64 percent of American consumers in an Oracle survey said they’d stop doing business with a company after a bad customer experience. Of those respondents, nearly all of them said they’d go ahead and purchase the same product or service from a competitor.
That’s the pressure every business owner faces. Get it right, or never get the sale.
I meet business owners every day who agonize over what happens as soon as a customer walks through their door. They script and sculpt the conversations prospects have with agents over the phone. They arrange bar stools at 45 degree angles to make their spaces more inviting. They’ll hire street musicians on weekends to entertain lines, and pour their own sweat into preparing customer orders for delivery.
Many of those same business owners happen to have outdated or underdeveloped websites that don’t match the user experience you’d actually get if you walked into their stores, offices, or restaurants. They’re so overwhelmed by the idea of running a website that they “paid the web guy” to do something a few years back. We call this “reactive communication” — it’s the type of communication that leads people to think it’s okay to deal with something further down the line. And we understand: they’re worried that spending any more on their website won’t drive results. But in those conversations, I often ask this question:
Forget blogging, forget social media, forget content strategy. If a storm hits and you need to update your company’s hours of operation on your website, how would you do that?
Assuming that your audience will find out on Twitter or Facebook isn’t the answer, either. Your website has to be the hub for your online presence. It should be as good at offering information about your company as the person you’ve staffed at the front door of your operation. And you should be able to update it yourself, from anywhere, without having to pay someone extra or beg a favor from a family friend. It’s key to your reputation management and to your user experience.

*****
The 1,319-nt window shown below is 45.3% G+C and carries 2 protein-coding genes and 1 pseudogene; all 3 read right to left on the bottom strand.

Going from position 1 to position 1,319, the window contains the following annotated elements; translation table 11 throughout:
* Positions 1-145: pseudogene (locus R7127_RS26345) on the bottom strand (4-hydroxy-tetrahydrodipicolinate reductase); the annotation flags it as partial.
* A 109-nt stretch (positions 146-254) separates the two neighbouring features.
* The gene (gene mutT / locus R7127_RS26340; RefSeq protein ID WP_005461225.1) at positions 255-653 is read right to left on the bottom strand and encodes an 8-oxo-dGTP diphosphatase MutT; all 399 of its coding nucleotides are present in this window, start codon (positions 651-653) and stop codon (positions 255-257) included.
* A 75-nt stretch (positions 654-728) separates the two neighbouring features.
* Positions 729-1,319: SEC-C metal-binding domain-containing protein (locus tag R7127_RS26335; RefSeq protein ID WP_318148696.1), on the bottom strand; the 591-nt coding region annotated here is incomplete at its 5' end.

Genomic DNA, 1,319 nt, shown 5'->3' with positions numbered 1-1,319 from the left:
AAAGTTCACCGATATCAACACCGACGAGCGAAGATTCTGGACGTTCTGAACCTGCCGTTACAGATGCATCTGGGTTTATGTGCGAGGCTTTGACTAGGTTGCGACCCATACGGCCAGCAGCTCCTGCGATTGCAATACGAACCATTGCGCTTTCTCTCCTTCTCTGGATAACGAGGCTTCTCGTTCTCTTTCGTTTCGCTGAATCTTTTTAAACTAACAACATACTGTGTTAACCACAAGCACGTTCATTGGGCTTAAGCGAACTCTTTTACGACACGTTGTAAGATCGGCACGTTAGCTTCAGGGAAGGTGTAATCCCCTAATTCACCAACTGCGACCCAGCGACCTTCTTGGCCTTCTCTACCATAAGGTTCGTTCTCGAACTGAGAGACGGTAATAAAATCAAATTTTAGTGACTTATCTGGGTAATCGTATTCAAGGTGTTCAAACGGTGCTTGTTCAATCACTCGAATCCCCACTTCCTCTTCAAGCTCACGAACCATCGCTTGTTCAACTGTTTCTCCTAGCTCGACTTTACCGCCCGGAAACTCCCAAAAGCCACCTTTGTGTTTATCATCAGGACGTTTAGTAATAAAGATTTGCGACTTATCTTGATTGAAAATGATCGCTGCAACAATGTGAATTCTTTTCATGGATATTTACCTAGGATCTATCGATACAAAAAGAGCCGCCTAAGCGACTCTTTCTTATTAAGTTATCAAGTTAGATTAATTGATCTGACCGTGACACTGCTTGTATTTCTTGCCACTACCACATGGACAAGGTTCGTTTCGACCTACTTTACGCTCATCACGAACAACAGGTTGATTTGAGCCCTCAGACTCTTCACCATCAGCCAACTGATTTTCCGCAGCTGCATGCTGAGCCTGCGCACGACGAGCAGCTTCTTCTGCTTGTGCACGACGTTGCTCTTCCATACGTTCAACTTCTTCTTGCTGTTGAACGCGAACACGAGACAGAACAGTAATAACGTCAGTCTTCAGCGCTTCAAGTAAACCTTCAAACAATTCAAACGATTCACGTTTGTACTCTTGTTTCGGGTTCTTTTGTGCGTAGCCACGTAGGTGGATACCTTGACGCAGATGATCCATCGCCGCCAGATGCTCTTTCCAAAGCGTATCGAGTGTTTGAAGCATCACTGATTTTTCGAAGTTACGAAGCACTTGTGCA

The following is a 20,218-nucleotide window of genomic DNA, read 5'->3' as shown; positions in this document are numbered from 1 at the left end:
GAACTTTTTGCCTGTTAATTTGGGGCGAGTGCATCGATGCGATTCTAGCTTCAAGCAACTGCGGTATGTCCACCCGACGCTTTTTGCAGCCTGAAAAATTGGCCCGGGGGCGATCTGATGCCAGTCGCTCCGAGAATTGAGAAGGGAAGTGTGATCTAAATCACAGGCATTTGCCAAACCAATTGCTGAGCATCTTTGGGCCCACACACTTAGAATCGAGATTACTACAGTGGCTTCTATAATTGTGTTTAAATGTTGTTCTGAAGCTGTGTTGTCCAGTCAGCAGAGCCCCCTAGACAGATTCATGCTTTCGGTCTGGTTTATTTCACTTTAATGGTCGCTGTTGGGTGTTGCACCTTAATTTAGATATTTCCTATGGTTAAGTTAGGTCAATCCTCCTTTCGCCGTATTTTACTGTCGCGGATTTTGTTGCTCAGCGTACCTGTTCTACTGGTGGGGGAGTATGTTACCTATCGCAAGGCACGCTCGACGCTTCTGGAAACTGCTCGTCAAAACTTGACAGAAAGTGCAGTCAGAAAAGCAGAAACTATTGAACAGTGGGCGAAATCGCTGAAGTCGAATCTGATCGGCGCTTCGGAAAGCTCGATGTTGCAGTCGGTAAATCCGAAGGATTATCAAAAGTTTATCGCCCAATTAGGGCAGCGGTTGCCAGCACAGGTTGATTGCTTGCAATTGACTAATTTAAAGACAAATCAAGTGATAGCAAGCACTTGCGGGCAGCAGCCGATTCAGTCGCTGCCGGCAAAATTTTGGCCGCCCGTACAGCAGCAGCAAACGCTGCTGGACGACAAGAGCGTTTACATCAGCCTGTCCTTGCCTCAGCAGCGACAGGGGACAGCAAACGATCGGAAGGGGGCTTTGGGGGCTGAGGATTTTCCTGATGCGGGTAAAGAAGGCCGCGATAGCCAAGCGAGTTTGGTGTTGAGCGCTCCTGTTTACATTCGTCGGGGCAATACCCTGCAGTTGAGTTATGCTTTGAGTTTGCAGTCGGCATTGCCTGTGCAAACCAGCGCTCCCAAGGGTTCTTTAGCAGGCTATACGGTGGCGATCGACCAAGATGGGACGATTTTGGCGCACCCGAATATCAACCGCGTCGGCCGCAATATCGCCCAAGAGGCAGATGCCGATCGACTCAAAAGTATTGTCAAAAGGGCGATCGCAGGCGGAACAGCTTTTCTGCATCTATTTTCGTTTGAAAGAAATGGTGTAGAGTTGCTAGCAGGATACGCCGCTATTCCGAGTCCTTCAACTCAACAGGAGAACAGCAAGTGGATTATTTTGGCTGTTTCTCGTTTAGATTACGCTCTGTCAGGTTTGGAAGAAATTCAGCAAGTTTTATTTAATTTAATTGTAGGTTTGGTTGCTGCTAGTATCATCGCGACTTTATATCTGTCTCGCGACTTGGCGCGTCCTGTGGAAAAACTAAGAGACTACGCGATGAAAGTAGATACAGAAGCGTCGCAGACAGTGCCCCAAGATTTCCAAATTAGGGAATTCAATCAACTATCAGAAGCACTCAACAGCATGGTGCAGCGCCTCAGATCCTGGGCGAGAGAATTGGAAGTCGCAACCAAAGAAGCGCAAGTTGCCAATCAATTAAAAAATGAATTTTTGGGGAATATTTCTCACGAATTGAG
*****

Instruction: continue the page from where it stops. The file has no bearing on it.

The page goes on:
Our monthly content strategy consulting package includes full setup and maintenance of WordPress, either as the content management system for your entire website or as a blog “bolted on” to your existing setup. Even though we’re populating our clients’ websites with fresh content throughout the month, our clients always have the ability to add their own updates and manage their sites. It’s the kind of empowerment a business owner should demand from any marketing or web production partner. Contact us if you’re not getting that kind of experience from your current vendor.
Download the case study
Lyft’s Philly team needed a way to augment messaging created by the national brand, but they didn’t have access to owned media.
The client wanted a platform where they could connect with passengers and drivers in the Philadelphia area and empower them to amplify content on social media.
Download this free case study to learn how we helped Lyft Philly leverage a brand advocacy platform and connect the local community with a national brand.